Posted by: martinworster | March 29, 2011

MUSIC SNOB

I don’t even mind trance music…

I like trance music. There I said it. I like trance. I was listening to the radio the other day. Actually House FM via my iPhone and on came Gouryella. It transported me back to the late 90s when progressive trance was very popular. I was a music journalist at the time. A lot of people (musos, journos, punters) were quite sneering of trance. And in many ways quite rightly so. It is very forumlaic (isn’t all music, apart from modal jazz?). It can be cheesy. There are many other criticisms you can throw at it. However, trance really does make sense in it’s context – a club. I’ve seen four thousand people jumping in unison, hands-in-the-air, at Amnesia in Ibiza to DJ superstar Tiesto. The arpeggiating synth lines, bouncy basslines, rolling snare builds, extended spacey pad and female breakdown vocals – they all make total sense. Music is all about connecting with people – and this music was totally connecting with these people.

I’d see similar scenes up and down the country in the mid to late 90s at various clubs. Oakenfold at Home in London. Armin Van Burren at Gatecrasher in Sheffield. Similar scenes of Uplifting Euphoria IV on pink double CD at various outdoor festivals and ‘raves’. I was – of course – never part of the scene. Painting my face with fluoro paints, sucking a dummy, waving light sticks and boshing Mitusbishis. I’d leave that to the caners. But I was an interested observer.

My point is I don’t like musical snobbery. I think most music has a value and context – perhaps, except for mainstream country. Alt-country I can take. Mainstream country with it’s parochial concerns and basic three chord variations can very much leave. Also, whilst I’m at it, I never really got ’emo’ – probably because I am a couple of generations out of the target demographic. So I guess I’m not really understanding the context here – teen angst, unrequited love etc.

Sometimes listening to music it can feel like I’m the victim of some big marketing campaign. I am a particular age and sex, I read certain magazines and blogs with specific reviews telling me what music I should like. Which I in turn will probably go out and buy. Then there’s the peer group thing – less so now I’m out of my twenties – but you hang around with a group of people who are also into similar things and will turn you onto certain music. At various points in your life music will speak to you and your concerns. Which is why I feel a distance from indie schwindie upstarts – what does a spotty 20 year old bloke from Sheffield really have to say to me and my life? Nothing. So I have to start listening to more ‘dad rock’ acts like Paul Weller and Elbow. Or get into jazz. Maybe classical but that will probably come in my early fifities – demographically speaking.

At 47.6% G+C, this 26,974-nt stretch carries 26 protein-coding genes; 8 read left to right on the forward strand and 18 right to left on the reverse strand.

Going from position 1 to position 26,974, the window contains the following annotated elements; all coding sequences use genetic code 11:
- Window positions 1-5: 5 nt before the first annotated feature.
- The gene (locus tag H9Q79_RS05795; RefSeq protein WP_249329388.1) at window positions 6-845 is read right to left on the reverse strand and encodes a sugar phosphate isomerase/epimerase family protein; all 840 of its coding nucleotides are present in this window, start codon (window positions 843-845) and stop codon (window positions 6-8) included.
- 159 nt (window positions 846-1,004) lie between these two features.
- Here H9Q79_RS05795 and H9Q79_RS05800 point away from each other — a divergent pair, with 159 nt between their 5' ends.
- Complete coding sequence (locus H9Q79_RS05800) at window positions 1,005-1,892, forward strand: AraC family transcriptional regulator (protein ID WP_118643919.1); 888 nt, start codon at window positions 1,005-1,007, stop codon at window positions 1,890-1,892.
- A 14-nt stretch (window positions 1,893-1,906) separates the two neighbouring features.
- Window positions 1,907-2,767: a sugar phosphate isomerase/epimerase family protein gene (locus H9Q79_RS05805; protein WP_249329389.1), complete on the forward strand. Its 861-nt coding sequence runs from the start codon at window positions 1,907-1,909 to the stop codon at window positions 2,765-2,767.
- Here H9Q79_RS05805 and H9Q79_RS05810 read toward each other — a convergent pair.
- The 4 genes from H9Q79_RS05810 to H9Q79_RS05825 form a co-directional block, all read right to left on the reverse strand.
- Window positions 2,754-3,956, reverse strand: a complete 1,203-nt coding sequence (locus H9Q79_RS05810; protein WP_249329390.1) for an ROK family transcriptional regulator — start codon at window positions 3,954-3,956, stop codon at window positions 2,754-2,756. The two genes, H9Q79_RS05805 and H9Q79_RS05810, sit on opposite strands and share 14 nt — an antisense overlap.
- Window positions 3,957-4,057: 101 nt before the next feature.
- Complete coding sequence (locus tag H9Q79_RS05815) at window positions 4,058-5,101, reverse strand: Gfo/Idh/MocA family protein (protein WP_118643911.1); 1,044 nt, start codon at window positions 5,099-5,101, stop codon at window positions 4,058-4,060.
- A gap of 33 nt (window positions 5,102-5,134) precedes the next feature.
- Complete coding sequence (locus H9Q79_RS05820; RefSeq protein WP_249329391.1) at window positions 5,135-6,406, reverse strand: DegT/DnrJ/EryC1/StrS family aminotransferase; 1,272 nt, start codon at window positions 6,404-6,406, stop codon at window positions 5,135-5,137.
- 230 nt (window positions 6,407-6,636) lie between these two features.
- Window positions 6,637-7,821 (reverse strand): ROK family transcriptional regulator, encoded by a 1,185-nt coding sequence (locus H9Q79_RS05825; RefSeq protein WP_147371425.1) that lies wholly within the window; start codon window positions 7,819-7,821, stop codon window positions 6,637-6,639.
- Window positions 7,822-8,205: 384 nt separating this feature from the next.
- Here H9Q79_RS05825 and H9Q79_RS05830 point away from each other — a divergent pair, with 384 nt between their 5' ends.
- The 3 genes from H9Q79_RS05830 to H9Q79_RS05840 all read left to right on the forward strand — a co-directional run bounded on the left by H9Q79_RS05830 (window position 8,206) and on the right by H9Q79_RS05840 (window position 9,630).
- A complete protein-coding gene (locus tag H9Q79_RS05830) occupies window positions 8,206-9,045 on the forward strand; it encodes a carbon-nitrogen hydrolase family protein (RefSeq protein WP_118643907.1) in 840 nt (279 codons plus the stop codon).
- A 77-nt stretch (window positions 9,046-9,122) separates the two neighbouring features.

So particularly as a youth – late teens and twenties – you aggressively listen to probably only one or two types of music. What music you listen to can define your whole look and world view. Goth, metal, emo, ragga, punk, indie, drum and bass, dub step – these musical tribes are so well defined that where you hang out, drink, buy records, how you look can all be accurately mapped. Growing up all I listened to was dance music, particularly electronica (house, hardcore, proto-jungle, techno, NY garage), so that most of the big non-dancey acts and albums of the 90s I’ve had to retrospectively get into. Clubbing a lot also affected how I listen to music. I don’t really listen to lyrics – I go more for the overall atmospherics and emotional textures created by the sounds. 

Amongst a lot of music consumers a certain elitism prevails. Hipsters, trendies, scenesters, early adopters, bores…call them what you like. The cachet of discovering a band before the masses catch on. Seeing early gigs ahead of the pack, so you can boast about it once that band has crossed over. To ‘cross over’ – a band reaches saturation point with the trendies and the mainstream catches on and commercial success and chart domination prevails. Act then to be quickly jettisoned by trendies. Kings Of Leon spring to mind as a band who have recently and very dramatically followed this well worn curve.

As I enter my late thirties I still love dance music. But my tastes have definitely matured away from straight up 4 / 4 house music. Boom boom boom boom. I still like a bit of that but I am definitely discovering classic dance music – disco, rare groove, funk, soul, reggae, dub, classic R&B, Northern Soul and of course the re-edits of all these songs that are now very popular. Live instrumentation and classic song arrangements, more of a musician’s appreciation of musical output. Rather than getting off on the labours of some spotty teen running loops in Logic. So getting into music that was mostly made in the 60s and 70s is also quite predictable demographically speaking. I no longer, read Mixmag. More Mojo. My metabolism has probably slightly slowed down. On nights out I don’t stand in the same spot for hours jacking and gurning. House music all night long. Say what? No.

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